Managing Artistic Expectations // Portrait Sessions

Sometimes I go through old posts to see if they need updating with fresh information. I’m constantly evolving so advice I gave a year ago might need sprucing up after I’ve had more experience. Take my post on managing client expectations. I really only talked about maintaining their expectations regarding how much money your end products will cost to avoid complaints, clients trying to get a deal and haggle.

But there’s so much more to it than that. There’s also managing the expectation of what their images will actually look like. In a post yesterday about balancing consistency and creativity , I mentioned a popular photo studio here in the UK called Venture. When you go to their website and view their work, you know exactly what it will be when you go. White seamless. Colours on steroids. Emotion, personality. What they don’t tell you is their prices. £25 for a portrait session seems too good to be true, right? What they don’t tell you is that an 11×14 (framed in the most gigantic frame you’ve ever seen) will cost a staggering £900. Their reason? ‘It’s art’. Yes, it is. But on their website, they just show the flash without mentioning the cash and then they get people emotionally involved, pull on their heart strings and whack them on a 3 year payment scheme for a few frames.

Ok…totally went off on a tangent there for a sec! The point is that you know what your Venture portraits will look like because the website shows you what they do. But what about on-location photographers whose sessions are unique and unpredictable?

Your first point of contact with your client will be your website where you will have a portfolio of your best work. It’s very important that if you’re charging for sessions and working professionally, you not be shooting for luck. The images in your portfolio should be images that you could create again because you took them on purpose.

If your website is 90% B&Ws, then you’re telling your clients that most of their photos will be, too. Don’t just get in a colourful mood one day and give them the polar opposite of what you ‘promised’ when they fell in love with you in the first place.

If you’re a photographer who deviates a bit, tell your client! Let them know their options. Better yet, ask them what images on your website drew them to contact you. If they’re predominantly B&Ws then you know they’re comfortable with B&Ws. If they’re posed, give them posed! If you can, get at least one shot that is as close to the one they told you convinced them to call. Just to be on the safe side. I find this to be the best way to give my clients what they want and manage their expectations about what their final images will look like.

  • Holly-Murphy

    WOW! I was just thinking about this subject! At the moment I am giving my clients their images on a disc to do with what the wish. I process the images as I feel they look best and then show them their ‘proofs’. I ALWAYS get the request of “Oh, can you also give me copies of images 4, 7 and 14 in colour instead of black and white?” I ‘happily’ oblige but honestly it drives me a little crazy. They are charged only a small fee for my time and these images that I am so proud of and still I feel they aren’t completely happy. :/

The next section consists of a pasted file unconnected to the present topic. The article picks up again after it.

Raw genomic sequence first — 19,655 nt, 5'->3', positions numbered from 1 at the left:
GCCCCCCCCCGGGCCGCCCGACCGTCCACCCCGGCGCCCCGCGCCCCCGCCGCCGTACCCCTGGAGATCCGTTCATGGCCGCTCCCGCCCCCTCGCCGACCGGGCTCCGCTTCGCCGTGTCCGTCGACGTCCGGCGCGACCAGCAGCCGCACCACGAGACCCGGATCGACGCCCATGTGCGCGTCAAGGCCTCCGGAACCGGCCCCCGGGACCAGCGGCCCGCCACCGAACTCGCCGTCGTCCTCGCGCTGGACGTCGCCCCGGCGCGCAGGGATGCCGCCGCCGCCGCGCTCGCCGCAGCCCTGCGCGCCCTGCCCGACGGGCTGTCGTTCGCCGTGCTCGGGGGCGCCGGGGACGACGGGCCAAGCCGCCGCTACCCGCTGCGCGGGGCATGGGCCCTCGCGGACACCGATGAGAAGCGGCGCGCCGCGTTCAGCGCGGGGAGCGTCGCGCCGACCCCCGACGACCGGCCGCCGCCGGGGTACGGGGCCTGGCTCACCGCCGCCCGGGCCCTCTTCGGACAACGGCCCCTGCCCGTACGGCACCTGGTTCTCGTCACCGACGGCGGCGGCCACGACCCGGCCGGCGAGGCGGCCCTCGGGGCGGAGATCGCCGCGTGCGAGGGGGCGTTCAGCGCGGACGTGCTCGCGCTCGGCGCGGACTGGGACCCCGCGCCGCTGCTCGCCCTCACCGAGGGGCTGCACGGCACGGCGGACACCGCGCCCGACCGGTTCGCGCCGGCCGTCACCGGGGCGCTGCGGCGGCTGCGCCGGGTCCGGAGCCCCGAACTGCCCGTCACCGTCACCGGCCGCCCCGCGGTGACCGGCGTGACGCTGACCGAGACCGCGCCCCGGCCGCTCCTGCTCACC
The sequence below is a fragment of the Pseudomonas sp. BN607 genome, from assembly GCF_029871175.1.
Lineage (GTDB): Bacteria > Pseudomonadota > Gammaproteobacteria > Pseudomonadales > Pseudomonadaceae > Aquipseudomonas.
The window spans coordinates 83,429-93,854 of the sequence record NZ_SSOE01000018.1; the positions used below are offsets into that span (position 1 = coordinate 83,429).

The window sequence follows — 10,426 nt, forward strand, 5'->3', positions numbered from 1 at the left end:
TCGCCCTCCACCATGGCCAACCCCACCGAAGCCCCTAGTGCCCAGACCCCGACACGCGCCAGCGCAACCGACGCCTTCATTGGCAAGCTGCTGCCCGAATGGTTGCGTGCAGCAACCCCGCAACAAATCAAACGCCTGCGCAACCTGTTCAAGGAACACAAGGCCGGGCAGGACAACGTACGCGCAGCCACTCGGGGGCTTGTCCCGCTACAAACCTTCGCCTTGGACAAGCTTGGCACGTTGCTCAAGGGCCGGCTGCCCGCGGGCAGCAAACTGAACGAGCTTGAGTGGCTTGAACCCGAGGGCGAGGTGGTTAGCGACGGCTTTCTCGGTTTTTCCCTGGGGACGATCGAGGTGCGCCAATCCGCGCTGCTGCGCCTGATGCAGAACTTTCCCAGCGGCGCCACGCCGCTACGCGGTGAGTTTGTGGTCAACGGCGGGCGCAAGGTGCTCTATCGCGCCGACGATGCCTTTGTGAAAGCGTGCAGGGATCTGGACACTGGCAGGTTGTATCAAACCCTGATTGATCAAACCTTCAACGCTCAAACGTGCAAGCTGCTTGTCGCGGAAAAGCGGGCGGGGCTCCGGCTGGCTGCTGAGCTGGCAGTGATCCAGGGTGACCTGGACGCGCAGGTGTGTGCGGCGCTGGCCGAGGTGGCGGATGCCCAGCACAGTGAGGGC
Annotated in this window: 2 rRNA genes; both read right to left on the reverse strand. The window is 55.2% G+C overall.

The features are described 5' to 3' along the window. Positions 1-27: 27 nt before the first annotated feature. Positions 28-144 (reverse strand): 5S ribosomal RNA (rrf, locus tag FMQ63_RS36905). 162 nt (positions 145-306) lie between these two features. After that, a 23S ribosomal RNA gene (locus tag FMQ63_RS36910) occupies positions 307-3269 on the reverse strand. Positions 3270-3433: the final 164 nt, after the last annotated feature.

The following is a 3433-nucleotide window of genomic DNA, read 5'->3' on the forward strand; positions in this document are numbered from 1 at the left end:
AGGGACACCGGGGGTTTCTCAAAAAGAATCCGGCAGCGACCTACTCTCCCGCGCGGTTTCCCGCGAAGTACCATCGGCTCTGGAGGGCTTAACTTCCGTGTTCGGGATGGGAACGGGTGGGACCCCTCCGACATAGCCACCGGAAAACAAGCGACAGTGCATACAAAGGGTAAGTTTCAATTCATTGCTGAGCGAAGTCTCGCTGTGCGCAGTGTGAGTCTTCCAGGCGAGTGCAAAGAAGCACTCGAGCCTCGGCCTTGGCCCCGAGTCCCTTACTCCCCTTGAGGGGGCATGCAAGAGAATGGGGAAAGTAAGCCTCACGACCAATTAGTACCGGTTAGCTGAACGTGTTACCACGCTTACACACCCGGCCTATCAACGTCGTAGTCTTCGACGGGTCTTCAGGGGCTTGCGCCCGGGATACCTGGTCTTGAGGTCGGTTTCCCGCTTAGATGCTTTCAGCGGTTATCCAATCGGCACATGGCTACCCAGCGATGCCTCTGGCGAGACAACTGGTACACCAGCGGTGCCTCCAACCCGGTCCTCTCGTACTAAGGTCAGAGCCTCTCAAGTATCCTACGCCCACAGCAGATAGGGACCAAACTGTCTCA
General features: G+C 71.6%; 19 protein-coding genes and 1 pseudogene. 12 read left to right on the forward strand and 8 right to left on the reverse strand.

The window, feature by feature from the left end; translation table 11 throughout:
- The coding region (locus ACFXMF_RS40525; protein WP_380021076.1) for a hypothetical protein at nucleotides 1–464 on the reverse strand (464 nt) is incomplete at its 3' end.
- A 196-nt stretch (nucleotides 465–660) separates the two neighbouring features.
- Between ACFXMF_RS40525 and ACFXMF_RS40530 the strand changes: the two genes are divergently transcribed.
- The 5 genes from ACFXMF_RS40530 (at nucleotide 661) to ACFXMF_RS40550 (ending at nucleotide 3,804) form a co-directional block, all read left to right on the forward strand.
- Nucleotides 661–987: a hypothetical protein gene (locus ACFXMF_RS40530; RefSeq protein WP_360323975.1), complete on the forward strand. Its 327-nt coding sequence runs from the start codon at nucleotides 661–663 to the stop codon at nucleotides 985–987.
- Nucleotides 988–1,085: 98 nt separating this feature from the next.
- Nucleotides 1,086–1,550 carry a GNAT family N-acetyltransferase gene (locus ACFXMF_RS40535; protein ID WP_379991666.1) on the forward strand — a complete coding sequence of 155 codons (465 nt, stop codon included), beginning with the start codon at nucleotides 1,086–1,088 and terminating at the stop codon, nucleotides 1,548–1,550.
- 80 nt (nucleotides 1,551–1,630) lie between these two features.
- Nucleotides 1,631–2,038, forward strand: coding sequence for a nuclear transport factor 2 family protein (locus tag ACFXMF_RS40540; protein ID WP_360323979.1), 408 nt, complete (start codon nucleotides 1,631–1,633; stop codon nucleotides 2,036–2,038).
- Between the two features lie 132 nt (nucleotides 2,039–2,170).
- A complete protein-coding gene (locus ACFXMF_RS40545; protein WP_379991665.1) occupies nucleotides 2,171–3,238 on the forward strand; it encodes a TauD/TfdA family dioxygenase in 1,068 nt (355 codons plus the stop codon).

• Have just started following your blog via Twitter and am finding myself nodding at every post I am reading so far! It is SO much about managing expectations.. ( and I am with you on the Venture thing – there is one just down the road from me, and people often come to me after they have been ‘Ventured’ before!). Keep up the great blog Elizabeth!

  • Totally agree!! btw, Love the pic of your son in the corner…what lens did you shoot that with? Just a little curious here :)

  • elizabethhalford

    @Frances: 50mm 1.4 :)

  • I just recently found your blog and also became a fan on facebook. I am loving what I’ve read from you! This post actually sticks with me a bit because as I’m just starting to see bookings pick up a bit, I’ve been wondering if I should have a questionnaire or at least a set list of questions to go through with each client to be sure I am going to provide them what they are expecting from our session. I’ve sat down a number of times and tried to put a list of questions together but it always goes into so many tangents and I end up with too many questions … is it typical for a pro photographer to have such a questionnaire?

  • Just came by your post and I have to say it completely agree with you on the subject of many “make over studios” and family friendly studios, who attract clients with a very low price for a session and then charge these poor unsuspected clients over £3000. (Wrote quite lot there and then realised I was ranting, so deleted most of it:-)) I think that it is much better to hire smaller companies or professional photographers who will be able to do a completely bespoke session with retouching and a cd at realistic prices. The matter of the fact is that unfortunately it seems that their “trick” works and therefore these studios are as large and as rich as they are. They charge an arm and a leg and no one can do / does nothing about it. Therefore it is extremely important to do a lot of research around and see what other people say about the photography studio they about to go to. If it seems very cheap – it probably is not at the end…. or it could be but you will end up with no images after your session and a lot of wasted and disappointing time.

    Thank you for touching on the subject! Great post!:-)

  • Awesome !!! You have described a new subject to us. This is really remarkable. Thank you.